a quote from my favorite author

“The most solid advice, though, for a writer is this, I think: Try to learn to breathe deeply, really to taste food when you eat, and when you sleep, really to sleep. Try as much as possible to be wholly alive, with all your might, and when you laugh, laugh like hell, and when you get angry, get good and angry. Try to be alive. You will be dead soon enough.”

-William Saroyan, The Daring Young Man on the Flying Trapeze

Saturday, October 26, 2013

in which I CELEBRATE Lehman, Roberts, and Kittle

Ruth Ayres is hosting a Saturday link-up!  Join us by clicking the link below.

Participating in the Heinemann Webinar Let’s Talk About Your Readers with Chris Lehman, Kate Roberts, and Penny Kittle was just the nudge I needed to deepen and solidify the work Paulsen’s words had begun. 

Friday after school, I met with some colleagues for our weekly staff Write Club.  Each week we read a short piece, complete a quick write in response, and share our writing (of course we do much more than that—laugh, cry, vent, grow—but this is the basic structure of our time).  This week, I had chosen “The Lanyard” by Billy Collins.  Initially, I thought I might write my own piece in response focusing on the passion, knowledge, and dedication I bring to my job, and counter it with the mandates, clipboards, and negative feedback I get in response.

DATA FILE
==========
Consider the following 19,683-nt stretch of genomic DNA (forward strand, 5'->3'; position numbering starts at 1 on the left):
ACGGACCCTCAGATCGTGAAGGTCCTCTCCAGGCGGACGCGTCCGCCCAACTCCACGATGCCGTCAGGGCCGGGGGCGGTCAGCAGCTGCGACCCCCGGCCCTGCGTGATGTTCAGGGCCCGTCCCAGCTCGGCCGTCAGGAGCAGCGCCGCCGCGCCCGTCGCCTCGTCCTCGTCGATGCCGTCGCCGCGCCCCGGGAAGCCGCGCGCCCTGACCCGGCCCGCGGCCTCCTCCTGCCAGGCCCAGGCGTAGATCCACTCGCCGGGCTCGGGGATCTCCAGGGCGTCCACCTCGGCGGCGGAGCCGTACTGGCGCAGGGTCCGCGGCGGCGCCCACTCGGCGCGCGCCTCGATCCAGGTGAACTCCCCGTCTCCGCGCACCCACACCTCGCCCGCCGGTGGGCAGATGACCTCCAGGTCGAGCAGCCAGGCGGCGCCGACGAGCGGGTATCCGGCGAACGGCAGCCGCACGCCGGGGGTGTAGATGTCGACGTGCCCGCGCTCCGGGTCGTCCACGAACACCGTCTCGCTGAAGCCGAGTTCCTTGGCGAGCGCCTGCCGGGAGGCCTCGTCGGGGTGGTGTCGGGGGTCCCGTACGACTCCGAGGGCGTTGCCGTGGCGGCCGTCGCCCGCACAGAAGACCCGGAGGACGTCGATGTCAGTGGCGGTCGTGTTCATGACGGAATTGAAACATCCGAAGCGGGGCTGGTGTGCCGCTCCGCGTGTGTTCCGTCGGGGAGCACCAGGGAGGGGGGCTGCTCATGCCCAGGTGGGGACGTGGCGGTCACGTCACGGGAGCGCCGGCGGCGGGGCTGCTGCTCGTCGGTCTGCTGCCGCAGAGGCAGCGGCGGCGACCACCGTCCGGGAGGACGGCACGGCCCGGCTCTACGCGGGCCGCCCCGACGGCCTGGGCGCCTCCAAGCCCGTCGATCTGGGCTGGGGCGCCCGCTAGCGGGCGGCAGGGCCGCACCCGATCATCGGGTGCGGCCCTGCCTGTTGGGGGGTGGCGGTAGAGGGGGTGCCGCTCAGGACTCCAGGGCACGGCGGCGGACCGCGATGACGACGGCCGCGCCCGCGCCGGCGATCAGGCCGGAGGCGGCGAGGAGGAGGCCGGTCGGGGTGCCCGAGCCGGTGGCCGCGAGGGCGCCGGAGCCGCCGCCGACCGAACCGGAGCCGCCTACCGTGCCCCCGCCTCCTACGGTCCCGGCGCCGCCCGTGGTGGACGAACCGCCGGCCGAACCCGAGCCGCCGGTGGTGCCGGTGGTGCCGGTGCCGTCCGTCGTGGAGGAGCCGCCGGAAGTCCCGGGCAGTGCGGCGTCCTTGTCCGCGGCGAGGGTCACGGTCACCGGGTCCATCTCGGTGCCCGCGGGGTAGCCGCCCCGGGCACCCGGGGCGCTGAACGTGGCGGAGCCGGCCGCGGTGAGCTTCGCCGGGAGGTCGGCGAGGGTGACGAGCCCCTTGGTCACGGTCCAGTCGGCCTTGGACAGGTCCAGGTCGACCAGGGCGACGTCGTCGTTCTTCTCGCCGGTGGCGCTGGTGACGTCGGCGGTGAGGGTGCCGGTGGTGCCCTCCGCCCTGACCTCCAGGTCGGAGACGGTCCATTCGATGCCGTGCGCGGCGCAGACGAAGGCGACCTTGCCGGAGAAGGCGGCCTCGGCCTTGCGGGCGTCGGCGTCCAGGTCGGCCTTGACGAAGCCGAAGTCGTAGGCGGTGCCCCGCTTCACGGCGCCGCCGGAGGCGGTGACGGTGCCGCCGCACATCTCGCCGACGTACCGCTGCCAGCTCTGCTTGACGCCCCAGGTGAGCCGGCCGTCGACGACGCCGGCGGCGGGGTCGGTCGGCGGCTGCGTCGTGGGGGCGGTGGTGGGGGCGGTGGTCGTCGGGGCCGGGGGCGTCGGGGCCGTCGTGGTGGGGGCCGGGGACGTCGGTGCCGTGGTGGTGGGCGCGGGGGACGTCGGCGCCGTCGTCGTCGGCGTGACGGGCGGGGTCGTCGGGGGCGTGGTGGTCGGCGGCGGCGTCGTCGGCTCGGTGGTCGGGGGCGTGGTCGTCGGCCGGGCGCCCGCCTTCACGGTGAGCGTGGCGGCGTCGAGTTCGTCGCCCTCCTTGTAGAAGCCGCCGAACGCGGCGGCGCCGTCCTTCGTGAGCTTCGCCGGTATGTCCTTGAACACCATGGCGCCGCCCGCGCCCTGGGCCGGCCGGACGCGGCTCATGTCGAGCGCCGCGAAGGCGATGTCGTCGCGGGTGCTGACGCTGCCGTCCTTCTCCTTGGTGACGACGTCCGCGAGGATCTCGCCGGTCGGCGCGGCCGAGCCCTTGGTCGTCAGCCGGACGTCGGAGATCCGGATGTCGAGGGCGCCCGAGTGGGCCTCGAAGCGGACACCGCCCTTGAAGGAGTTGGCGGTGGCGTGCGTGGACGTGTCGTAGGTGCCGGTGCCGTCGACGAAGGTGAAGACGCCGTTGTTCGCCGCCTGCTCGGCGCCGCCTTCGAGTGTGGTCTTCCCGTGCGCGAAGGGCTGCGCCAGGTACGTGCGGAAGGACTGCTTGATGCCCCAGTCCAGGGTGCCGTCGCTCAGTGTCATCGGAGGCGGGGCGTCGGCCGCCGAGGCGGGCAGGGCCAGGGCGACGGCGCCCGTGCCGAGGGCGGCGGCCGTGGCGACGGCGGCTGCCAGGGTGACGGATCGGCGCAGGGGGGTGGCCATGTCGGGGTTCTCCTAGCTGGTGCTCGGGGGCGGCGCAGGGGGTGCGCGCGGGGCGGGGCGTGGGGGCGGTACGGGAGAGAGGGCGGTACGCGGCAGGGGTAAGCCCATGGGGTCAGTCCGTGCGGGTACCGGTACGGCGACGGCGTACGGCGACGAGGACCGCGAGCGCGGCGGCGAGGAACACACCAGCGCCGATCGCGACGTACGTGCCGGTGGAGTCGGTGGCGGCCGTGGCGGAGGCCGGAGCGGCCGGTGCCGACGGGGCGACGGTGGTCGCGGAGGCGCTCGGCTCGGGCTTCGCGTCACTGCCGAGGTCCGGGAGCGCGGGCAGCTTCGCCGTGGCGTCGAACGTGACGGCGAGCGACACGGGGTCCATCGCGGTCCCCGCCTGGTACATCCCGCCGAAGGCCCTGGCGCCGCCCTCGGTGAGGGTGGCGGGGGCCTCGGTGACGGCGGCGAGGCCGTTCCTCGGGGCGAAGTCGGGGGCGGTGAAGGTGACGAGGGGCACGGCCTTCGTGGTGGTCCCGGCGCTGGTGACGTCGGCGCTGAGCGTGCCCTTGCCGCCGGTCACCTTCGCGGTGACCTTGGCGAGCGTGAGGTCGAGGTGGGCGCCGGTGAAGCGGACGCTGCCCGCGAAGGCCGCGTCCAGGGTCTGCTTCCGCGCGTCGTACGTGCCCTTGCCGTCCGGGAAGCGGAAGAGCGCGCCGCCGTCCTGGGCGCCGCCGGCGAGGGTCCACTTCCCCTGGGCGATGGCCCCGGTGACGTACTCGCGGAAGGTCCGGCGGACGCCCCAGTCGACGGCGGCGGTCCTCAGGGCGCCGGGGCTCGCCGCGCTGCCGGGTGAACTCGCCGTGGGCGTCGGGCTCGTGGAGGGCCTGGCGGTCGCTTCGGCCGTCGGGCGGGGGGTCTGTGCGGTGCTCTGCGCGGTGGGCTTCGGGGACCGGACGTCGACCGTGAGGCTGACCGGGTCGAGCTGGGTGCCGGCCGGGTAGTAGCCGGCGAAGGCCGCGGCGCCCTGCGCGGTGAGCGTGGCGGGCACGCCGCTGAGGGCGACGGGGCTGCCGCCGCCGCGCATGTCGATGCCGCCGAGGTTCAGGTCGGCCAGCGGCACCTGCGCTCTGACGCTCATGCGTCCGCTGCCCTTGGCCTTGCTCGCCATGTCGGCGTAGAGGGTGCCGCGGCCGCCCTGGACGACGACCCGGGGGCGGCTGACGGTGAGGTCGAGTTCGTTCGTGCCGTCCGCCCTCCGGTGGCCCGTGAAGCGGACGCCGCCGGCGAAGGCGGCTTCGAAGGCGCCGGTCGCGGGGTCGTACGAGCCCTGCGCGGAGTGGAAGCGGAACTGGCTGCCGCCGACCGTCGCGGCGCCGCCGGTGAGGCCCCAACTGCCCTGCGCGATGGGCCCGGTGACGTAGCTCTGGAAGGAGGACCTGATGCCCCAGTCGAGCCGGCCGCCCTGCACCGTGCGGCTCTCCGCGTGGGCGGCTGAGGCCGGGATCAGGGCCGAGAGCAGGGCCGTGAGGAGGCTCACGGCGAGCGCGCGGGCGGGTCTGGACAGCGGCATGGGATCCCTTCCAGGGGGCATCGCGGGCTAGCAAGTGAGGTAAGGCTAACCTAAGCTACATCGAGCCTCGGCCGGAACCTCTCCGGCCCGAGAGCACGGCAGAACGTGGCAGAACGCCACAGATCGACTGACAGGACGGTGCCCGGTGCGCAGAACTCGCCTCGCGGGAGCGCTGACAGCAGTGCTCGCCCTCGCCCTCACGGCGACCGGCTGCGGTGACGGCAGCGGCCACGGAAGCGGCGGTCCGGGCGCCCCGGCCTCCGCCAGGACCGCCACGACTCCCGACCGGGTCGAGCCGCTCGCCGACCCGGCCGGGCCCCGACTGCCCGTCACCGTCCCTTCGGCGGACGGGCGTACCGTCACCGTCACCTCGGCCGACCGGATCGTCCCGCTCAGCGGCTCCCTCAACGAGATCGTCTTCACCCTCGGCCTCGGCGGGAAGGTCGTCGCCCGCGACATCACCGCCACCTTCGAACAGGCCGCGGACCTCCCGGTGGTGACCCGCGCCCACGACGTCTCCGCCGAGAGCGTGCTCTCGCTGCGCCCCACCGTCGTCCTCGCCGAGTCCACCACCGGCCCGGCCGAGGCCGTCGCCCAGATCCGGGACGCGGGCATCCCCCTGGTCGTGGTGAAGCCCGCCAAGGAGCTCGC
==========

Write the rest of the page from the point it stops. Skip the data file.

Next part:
However, I just couldn’t muster up the negative energy (which had come so easily over the past few weeks) to write such a piece.  Instead, I found myself focusing on a line of the poem that I hadn’t fully appreciated the first few times I’d read the poem:  and two clear eyes to read the world, she whispered.  This time, with the words of Lehman, Roberts, and Kittle still lingering in my heart, the whispered gift of two clear eyes to read the world tugged at my sleeve, calling to be noticed, hoping to be admired.

I started to think about reading the world—closely reading the world.  I started to think about choice and the role it plays.  And I wondered why I have been choosing to closely read the parts of the world I have been lately.  This reminded me of the words of Ruth AyresLife is for celebration, not survival.  Why had I been focusing on the parts of my world I feel I have to endure instead of the parts of my world that sustain me?